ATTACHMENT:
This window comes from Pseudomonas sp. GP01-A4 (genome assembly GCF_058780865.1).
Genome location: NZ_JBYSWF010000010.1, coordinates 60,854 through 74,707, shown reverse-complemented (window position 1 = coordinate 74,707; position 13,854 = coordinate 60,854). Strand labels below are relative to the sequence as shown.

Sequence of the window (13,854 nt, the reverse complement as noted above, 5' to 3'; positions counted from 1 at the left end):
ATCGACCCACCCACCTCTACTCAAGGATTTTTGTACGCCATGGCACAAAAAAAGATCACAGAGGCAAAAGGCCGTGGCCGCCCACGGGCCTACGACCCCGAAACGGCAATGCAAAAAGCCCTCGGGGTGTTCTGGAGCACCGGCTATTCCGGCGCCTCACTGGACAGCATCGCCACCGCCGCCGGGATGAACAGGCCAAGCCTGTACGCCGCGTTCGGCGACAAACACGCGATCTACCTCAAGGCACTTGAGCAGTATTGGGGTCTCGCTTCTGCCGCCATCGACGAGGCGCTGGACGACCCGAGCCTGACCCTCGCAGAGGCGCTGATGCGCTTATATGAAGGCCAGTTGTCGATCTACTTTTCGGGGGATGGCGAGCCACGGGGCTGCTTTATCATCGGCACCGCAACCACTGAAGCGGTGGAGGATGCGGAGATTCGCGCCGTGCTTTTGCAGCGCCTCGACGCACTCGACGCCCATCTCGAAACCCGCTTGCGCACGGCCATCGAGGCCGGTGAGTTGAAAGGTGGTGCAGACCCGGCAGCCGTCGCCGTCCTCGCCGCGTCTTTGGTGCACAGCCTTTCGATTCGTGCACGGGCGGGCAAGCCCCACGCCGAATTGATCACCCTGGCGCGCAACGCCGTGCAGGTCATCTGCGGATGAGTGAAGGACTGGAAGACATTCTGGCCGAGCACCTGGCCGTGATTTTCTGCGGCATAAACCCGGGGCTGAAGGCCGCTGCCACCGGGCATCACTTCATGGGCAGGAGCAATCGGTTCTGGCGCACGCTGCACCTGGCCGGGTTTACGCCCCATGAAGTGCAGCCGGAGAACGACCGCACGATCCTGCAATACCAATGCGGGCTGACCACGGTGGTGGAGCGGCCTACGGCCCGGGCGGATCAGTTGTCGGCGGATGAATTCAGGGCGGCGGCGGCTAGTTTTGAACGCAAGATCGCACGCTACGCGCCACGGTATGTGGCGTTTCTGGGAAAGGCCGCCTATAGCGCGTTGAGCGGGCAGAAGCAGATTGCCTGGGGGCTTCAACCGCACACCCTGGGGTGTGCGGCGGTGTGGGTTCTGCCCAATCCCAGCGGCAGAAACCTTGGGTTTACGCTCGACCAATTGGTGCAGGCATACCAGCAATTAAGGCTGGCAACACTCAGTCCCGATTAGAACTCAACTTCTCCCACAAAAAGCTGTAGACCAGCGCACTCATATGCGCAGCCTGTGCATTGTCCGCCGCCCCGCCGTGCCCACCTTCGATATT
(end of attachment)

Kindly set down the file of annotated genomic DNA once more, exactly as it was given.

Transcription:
This window comes from Pseudomonas sp. GP01-A4 (genome assembly GCF_058780865.1).
Genome location: NZ_JBYSWF010000010.1, coordinates 60,854 through 74,707, shown reverse-complemented (window position 1 = coordinate 74,707; position 13,854 = coordinate 60,854). Strand labels below are relative to the sequence as shown.

Sequence of the window (13,854 nt, the reverse complement as noted above, 5' to 3'; positions counted from 1 at the left end):
ATCGACCCACCCACCTCTACTCAAGGATTTTTGTACGCCATGGCACAAAAAAAGATCACAGAGGCAAAAGGCCGTGGCCGCCCACGGGCCTACGACCCCGAAACGGCAATGCAAAAAGCCCTCGGGGTGTTCTGGAGCACCGGCTATTCCGGCGCCTCACTGGACAGCATCGCCACCGCCGCCGGGATGAACAGGCCAAGCCTGTACGCCGCGTTCGGCGACAAACACGCGATCTACCTCAAGGCACTTGAGCAGTATTGGGGTCTCGCTTCTGCCGCCATCGACGAGGCGCTGGACGACCCGAGCCTGACCCTCGCAGAGGCGCTGATGCGCTTATATGAAGGCCAGTTGTCGATCTACTTTTCGGGGGATGGCGAGCCACGGGGCTGCTTTATCATCGGCACCGCAACCACTGAAGCGGTGGAGGATGCGGAGATTCGCGCCGTGCTTTTGCAGCGCCTCGACGCACTCGACGCCCATCTCGAAACCCGCTTGCGCACGGCCATCGAGGCCGGTGAGTTGAAAGGTGGTGCAGACCCGGCAGCCGTCGCCGTCCTCGCCGCGTCTTTGGTGCACAGCCTTTCGATTCGTGCACGGGCGGGCAAGCCCCACGCCGAATTGATCACCCTGGCGCGCAACGCCGTGCAGGTCATCTGCGGATGAGTGAAGGACTGGAAGACATTCTGGCCGAGCACCTGGCCGTGATTTTCTGCGGCATAAACCCGGGGCTGAAGGCCGCTGCCACCGGGCATCACTTCATGGGCAGGAGCAATCGGTTCTGGCGCACGCTGCACCTGGCCGGGTTTACGCCCCATGAAGTGCAGCCGGAGAACGACCGCACGATCCTGCAATACCAATGCGGGCTGACCACGGTGGTGGAGCGGCCTACGGCCCGGGCGGATCAGTTGTCGGCGGATGAATTCAGGGCGGCGGCGGCTAGTTTTGAACGCAAGATCGCACGCTACGCGCCACGGTATGTGGCGTTTCTGGGAAAGGCCGCCTATAGCGCGTTGAGCGGGCAGAAGCAGATTGCCTGGGGGCTTCAACCGCACACCCTGGGGTGTGCGGCGGTGTGGGTTCTGCCCAATCCCAGCGGCAGAAACCTTGGGTTTACGCTCGACCAATTGGTGCAGGCATACCAGCAATTAAGGCTGGCAACACTCAGTCCCGATTAGAACTCAACTTCTCCCACAAAAAGCTGTAGACCAGCGCACTCATATGCGCAGCCTGTGCATTGTCCGCCGCCCCGCCGTGCCCACCTTCGATATT